Multiple Myeloma Presenting as
Sacroiliac Joint Pain:
A Case Report

This section is compiled by Frank M. Painter, D.C.
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FROM:   J Can Chiropr Assoc. 2012 (Jun); 56 (2): 94-101 ~ FULL TEXT


Danielle Southerst, BScH, DC, John Dufton, DC, MSc, MD,
Paula Stern, BSc, DC, FCCS(C)

Canadian Memorial Chiropractic College,
Division of Graduate Studies,
6100 Leslie Street, Toronto, ON, M2H 3J1.

Multiple Myeloma (MM) is the most common primary cancer of bone in adults. The clinical presentation of MM is varied and depends on the sites and extent of involvement. Most importantly for chiropractors, the leading clinical symptoms of MM are related to bone neoplasm and may mimic pain of musculoskeletal origin. The following is the case of a 56 year old male chiropractic patient presenting with a 6 month history of sacroiliac joint pain previously diagnosed and managed unsuccessfully as a hematoma by multiple providers. Physical examination, imaging, and laboratory investigations confirmed a diagnosis of MM. The case report describes relevant pathophysiology, clinical presentation, imaging, and management for MM, while illustrating key issues in patient management as they relate to chiropractic practice and the recognition of pathology in the context of musculoskeletal pain.

From the FULL TEXT Article



A 56 year old male presented to a tertiary care centre with a six month history of pain in the left gluteal/sacroiliac joint region. The complaint progressively worsened following its onset after heavy lifting. His pain varied in intensity and was often exacerbated following activity. The most recent and intense exacerbation occurred in the week prior to his hospital presentation and was insidious in onset. Symptoms included radiation of pain down the left leg of two days duration described as stabbing in nature with an intensity of 7/10. The patient did not report any associated numbness or paresthesias and was not experiencing any weakness. Aggravating factors included sitting and lying supine. In addition, he reported occasional waking during the night due to pain. The patient reported a mass in the left gluteal region which had slowly increased in size over the preceding month. This mass was diagnosed and managed as a hematoma 6 months prior to his hospital presentation. His family physician prescribed Tylenol-3 and physiotherapy. Two visits with a physiotherapist consisting of a passive assisted stretching technique and traction aggravated his complaint. He then consulted a chiropractor who treated him with spinal manipulative therapy for more than 12 visits over 6 weeks. The patient reported minimal short-term relief over this period of time with no change in the soft tissue mass. Following his lack of response to conservative chiropractic management, the patient was referred by the chiropractor to the local hospital emergency department for further medical assessment.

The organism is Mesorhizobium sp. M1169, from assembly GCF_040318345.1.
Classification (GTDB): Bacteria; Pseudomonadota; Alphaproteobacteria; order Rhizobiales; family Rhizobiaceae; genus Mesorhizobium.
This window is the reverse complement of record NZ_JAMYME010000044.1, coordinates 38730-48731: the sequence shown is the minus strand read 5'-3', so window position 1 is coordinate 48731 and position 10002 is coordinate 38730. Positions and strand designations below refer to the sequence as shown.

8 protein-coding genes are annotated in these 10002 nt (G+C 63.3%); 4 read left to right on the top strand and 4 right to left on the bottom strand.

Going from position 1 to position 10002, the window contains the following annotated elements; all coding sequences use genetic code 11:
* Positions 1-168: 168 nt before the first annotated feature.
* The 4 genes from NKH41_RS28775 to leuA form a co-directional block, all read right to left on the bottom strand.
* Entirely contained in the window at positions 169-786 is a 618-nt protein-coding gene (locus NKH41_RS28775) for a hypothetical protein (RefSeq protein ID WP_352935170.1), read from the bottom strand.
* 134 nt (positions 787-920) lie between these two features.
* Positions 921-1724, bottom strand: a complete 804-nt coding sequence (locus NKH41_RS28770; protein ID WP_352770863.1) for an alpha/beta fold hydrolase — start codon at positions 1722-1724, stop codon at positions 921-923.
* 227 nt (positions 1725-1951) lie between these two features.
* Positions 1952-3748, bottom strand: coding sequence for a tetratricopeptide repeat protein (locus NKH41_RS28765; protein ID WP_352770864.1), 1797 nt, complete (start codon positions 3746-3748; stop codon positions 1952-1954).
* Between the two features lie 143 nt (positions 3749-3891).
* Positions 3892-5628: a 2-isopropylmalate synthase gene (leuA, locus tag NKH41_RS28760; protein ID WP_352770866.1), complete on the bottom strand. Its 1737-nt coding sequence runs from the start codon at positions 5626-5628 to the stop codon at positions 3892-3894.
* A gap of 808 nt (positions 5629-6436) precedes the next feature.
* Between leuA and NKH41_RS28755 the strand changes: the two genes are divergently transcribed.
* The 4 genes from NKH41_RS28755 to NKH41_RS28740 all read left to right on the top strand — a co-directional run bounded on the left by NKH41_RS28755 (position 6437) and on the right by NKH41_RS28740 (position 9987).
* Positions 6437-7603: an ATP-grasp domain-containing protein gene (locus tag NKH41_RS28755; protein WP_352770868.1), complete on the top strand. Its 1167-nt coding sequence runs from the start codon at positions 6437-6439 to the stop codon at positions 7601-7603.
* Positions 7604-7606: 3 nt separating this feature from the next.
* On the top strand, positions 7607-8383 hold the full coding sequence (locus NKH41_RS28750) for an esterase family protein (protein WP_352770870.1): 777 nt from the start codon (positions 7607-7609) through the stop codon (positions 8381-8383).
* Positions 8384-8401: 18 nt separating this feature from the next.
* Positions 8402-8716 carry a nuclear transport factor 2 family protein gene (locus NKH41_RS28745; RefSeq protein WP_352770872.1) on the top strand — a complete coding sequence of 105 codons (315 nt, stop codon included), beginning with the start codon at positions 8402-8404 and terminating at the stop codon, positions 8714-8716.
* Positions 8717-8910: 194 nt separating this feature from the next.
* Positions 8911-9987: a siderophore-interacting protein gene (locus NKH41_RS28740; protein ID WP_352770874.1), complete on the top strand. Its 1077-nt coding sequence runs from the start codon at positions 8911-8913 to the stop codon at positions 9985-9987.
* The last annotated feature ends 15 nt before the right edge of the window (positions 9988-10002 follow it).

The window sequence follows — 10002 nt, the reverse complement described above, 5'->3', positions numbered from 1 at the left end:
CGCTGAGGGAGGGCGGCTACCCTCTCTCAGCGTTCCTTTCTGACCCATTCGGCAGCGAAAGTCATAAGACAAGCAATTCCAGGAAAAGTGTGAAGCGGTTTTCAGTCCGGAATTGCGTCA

The patient reported his health status as otherwise healthy. He denied a history of fever, night sweats, or recent changes in his weight and did not report any bowel or bladder dysfunction. A systems review was unremarkable.

      Physical Examination

Upon hospital presentation, examination revealed a palpable warm soft tissue mass in the left buttock region, approximately 10 cm in diameter. Hip and lumbar spine ranges of motion were pain-free and within normal limits. Neurological examination including sensory, motor, and reflex testing of the upper and lower limb was unremarkable. Straight leg raise was negative bilaterally. Sacroiliac (SI) compression and FABER (Flexion Abduction External Rotation) were both positive on the left, reproducing pain over the patient’s left SI joint. No tenderness was noted on lumbar spine palpation. An abdominal examination failed to reveal any tenderness or palpable masses and there was no evidence of lymphadenopathy peripherally. Vital signs were within normal limits.